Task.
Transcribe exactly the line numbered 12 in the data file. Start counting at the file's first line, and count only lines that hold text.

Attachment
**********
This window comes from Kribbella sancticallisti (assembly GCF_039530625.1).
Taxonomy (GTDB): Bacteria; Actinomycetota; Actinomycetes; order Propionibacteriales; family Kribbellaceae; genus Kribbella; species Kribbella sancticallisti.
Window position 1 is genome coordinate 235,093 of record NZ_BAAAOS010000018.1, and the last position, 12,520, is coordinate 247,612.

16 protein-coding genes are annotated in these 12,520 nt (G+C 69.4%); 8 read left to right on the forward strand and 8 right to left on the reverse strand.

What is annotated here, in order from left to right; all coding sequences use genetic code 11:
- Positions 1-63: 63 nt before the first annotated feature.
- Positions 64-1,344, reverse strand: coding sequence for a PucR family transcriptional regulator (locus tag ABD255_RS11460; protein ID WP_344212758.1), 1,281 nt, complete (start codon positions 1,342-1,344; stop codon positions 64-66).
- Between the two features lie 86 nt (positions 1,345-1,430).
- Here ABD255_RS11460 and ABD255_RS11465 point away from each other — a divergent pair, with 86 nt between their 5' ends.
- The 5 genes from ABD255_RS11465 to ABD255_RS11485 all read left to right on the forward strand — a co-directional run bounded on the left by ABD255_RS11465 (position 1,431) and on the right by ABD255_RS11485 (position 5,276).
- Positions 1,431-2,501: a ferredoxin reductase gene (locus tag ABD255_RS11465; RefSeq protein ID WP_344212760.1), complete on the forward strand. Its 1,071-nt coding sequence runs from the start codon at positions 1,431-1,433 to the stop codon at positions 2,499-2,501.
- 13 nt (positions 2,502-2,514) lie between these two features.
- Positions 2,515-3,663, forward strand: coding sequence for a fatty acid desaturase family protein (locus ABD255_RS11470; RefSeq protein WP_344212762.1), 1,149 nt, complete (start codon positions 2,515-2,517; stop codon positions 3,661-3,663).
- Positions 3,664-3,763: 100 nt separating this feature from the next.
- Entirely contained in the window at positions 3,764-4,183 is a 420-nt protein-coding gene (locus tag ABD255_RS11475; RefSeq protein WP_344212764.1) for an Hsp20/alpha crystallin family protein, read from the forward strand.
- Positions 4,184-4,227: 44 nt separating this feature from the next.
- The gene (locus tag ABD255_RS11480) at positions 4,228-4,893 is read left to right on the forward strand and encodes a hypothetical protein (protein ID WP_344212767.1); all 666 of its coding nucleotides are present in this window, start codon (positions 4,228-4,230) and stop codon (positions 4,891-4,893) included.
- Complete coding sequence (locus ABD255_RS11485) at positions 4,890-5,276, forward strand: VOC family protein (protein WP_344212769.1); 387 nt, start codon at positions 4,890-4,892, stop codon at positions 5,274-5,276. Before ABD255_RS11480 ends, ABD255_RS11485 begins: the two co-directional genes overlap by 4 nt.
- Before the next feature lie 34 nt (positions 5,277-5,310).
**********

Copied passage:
- 13 nt (positions 2,502-2,514) lie between these two features.